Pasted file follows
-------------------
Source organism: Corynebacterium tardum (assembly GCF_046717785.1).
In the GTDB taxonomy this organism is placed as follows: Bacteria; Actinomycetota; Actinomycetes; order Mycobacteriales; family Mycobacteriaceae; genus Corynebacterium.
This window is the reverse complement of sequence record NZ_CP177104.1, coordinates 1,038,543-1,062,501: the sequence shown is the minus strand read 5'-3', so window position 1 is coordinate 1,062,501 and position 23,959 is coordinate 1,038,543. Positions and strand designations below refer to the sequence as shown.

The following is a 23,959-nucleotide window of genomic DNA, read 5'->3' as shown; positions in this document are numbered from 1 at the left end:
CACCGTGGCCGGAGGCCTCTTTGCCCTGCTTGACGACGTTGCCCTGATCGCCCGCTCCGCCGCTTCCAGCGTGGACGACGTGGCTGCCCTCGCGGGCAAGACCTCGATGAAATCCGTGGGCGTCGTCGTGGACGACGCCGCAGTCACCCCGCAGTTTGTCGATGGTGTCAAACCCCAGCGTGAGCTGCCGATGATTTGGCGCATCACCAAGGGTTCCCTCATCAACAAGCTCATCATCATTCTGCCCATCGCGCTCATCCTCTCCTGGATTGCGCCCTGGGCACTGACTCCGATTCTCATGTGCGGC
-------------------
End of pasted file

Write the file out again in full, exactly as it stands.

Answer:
Source organism: Corynebacterium tardum (assembly GCF_046717785.1).
In the GTDB taxonomy this organism is placed as follows: Bacteria; Actinomycetota; Actinomycetes; order Mycobacteriales; family Mycobacteriaceae; genus Corynebacterium.
This window is the reverse complement of sequence record NZ_CP177104.1, coordinates 1,038,543-1,062,501: the sequence shown is the minus strand read 5'-3', so window position 1 is coordinate 1,062,501 and position 23,959 is coordinate 1,038,543. Positions and strand designations below refer to the sequence as shown.

The following is a 23,959-nucleotide window of genomic DNA, read 5'->3' as shown; positions in this document are numbered from 1 at the left end:
CACCGTGGCCGGAGGCCTCTTTGCCCTGCTTGACGACGTTGCCCTGATCGCCCGCTCCGCCGCTTCCAGCGTGGACGACGTGGCTGCCCTCGCGGGCAAGACCTCGATGAAATCCGTGGGCGTCGTCGTGGACGACGCCGCAGTCACCCCGCAGTTTGTCGATGGTGTCAAACCCCAGCGTGAGCTGCCGATGATTTGGCGCATCACCAAGGGTTCCCTCATCAACAAGCTCATCATCATTCTGCCCATCGCGCTCATCCTCTCCTGGATTGCGCCCTGGGCACTGACTCCGATTCTCATGTGCGGC